Hybrid Cloud Picks up Speed During Big Data Era
During the past several years, organizations have become acquainted with using cloud computing solutions in the workplace. Now that companies are familiar with the hosted services, decision-makers are launching the technology in different ways than they did in the past. Traditionally, enterprises would select a single private or public cloud offering and use it however they needed to. Today, firms are moving away from the one-horse town mentality.
Businesses are now adopting various hybrid cloud strategies that take advantage of both private and public services, according to a TechTarget report. In fact, multi-cloud programs, which use multiple services from numerous providers, are becoming increasingly popular.
"The majority of enterprises I consult with leverage a multi-cloud model where hybrid cloud is certainly there, but [is] being replaced by something that's much more complex and valuable," IT expert David Linthicum told TechTarget. "These days, the number of projects involving just one or two cloud computing providers or technologies is few and far between."
In fact, Linthicum noted that most organizations are utilizing at least half a dozen vendors. They are doing so primarily because the consumerization of IT has given employees the power to leverage their own tools, sometimes without the permission of upper management.
The information deluge
In addition to consumerization trends, the Big Data phenomenon is encouraging enterprises to adopt multiple cloud services because various departments will have different needs when analyzing massive volumes of unstructured information. As a result, team managers may find various cloud-based environments more applicable than others.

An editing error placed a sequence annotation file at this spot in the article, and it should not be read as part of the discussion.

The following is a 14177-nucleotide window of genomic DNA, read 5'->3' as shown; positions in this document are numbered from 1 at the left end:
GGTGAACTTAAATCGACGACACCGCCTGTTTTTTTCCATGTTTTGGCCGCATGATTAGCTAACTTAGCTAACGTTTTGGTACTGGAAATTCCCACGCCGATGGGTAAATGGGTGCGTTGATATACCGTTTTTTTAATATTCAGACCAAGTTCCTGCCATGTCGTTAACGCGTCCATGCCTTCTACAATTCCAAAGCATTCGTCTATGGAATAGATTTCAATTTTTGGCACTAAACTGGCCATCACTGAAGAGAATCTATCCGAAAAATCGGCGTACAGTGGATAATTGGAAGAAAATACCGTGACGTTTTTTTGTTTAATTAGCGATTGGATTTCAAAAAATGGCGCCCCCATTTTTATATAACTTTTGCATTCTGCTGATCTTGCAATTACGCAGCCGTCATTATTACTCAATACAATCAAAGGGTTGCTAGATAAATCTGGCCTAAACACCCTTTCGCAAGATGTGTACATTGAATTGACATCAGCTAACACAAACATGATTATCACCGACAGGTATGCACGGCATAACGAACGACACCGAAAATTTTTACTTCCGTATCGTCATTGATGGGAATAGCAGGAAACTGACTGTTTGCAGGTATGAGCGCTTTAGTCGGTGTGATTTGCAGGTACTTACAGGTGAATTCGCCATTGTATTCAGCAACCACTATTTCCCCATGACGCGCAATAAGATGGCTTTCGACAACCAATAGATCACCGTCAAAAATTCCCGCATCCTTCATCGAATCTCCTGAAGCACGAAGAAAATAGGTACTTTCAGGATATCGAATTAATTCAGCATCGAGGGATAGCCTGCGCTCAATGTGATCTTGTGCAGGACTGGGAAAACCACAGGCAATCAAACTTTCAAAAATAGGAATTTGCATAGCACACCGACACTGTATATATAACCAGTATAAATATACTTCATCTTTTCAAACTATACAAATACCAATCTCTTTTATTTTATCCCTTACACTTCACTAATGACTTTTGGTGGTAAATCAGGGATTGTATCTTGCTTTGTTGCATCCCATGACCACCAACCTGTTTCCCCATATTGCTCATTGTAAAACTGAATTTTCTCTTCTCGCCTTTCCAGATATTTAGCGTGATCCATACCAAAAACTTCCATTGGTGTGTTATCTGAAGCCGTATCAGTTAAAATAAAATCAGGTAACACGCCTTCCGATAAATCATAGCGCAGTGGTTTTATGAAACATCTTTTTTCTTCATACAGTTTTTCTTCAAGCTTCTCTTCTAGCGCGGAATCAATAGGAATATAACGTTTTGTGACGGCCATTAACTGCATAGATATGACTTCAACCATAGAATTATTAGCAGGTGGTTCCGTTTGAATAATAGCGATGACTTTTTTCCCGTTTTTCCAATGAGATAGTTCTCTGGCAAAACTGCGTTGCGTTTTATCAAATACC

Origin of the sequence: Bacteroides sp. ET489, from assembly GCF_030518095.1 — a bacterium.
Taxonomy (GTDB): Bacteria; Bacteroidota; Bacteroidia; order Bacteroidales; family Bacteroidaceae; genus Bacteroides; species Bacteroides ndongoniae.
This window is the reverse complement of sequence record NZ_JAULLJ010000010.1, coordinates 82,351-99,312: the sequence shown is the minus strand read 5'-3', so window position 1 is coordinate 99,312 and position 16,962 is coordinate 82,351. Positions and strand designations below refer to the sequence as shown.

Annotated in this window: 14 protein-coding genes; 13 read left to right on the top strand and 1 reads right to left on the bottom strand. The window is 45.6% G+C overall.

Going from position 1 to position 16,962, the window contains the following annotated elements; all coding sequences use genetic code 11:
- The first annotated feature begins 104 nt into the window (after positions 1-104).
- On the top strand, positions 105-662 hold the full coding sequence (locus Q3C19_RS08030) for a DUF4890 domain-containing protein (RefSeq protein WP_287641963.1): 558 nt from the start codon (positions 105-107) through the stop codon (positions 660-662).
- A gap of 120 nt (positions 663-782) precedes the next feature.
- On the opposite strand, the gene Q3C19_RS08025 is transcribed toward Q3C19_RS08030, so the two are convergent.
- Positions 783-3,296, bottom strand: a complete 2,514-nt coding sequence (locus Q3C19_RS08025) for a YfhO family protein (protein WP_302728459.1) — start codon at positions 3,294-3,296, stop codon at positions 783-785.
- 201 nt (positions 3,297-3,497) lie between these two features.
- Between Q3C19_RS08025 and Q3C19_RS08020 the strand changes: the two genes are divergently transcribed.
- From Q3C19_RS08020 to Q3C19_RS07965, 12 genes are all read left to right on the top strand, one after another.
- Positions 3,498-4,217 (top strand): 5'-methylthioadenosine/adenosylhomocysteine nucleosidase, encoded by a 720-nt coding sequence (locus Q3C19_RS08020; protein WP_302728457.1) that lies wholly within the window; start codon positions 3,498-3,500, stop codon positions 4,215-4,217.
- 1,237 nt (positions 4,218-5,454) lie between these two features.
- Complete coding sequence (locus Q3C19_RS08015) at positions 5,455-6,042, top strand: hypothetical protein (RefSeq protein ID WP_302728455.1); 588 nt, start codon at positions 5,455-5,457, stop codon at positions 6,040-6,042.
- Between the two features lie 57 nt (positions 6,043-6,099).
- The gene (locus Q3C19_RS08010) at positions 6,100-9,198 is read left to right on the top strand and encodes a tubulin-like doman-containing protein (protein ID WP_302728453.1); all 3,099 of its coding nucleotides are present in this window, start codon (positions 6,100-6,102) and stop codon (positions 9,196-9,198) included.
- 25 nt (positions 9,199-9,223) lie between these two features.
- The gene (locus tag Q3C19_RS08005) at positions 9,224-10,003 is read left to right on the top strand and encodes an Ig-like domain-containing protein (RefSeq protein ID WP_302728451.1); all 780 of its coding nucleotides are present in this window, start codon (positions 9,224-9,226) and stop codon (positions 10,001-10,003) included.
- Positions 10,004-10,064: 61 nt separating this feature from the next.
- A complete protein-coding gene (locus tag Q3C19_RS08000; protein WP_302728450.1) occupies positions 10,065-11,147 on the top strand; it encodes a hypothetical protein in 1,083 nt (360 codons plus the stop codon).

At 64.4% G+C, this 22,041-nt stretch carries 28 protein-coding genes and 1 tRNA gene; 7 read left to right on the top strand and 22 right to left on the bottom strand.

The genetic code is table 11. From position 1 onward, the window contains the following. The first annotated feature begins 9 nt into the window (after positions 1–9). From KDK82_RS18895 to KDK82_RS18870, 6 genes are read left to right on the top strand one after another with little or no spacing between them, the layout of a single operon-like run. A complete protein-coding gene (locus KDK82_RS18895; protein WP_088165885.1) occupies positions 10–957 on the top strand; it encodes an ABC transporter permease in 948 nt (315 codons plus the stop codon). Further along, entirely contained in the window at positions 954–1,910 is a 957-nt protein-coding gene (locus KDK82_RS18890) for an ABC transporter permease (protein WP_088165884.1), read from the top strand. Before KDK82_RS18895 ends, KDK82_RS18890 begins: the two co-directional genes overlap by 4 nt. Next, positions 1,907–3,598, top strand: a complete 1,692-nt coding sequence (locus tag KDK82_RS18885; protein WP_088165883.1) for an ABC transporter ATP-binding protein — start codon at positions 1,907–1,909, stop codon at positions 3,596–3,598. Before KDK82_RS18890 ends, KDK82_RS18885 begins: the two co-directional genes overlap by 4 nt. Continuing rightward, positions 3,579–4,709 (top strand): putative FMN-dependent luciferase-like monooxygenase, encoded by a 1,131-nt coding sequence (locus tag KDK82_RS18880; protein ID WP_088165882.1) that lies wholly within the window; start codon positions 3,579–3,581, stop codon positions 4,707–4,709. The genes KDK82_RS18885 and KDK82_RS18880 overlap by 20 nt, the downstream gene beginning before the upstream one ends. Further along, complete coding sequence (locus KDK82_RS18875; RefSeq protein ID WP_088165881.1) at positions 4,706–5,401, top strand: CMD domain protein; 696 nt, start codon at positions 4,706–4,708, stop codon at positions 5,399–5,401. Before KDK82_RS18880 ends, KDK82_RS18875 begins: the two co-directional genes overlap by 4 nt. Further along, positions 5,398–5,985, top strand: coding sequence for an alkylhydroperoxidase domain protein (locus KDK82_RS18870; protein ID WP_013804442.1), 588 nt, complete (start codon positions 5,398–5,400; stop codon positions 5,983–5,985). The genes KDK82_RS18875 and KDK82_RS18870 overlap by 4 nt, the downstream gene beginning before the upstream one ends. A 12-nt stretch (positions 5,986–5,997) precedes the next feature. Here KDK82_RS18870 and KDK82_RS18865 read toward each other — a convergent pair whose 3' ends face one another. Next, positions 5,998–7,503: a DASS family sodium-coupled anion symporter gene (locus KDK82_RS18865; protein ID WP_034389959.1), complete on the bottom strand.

A Firmology report highlighted how incorporating Big Data into cloud computing projects can deliver enterprises benefits on numerous levels, including the ability to provide employees with access to complex analytics from virtually anywhere. Meanwhile, because the massive volumes of information are stored in remote architectures, companies can maintain the resources with fewer complications and experience a greater return on investment.
Additionally, cloud services can be a boon for disaster recovery, meaning highly critical information used on a daily basis will have a better chance at being restored if the resources are hosted in the cloud, Firmology reported.
As businesses continue to approach big data with an open mind and are increasingly comfortable using various cloud solutions, decision-makers will likely find themselves leveraging several solutions at the same time to maximize monetization and efficiency.
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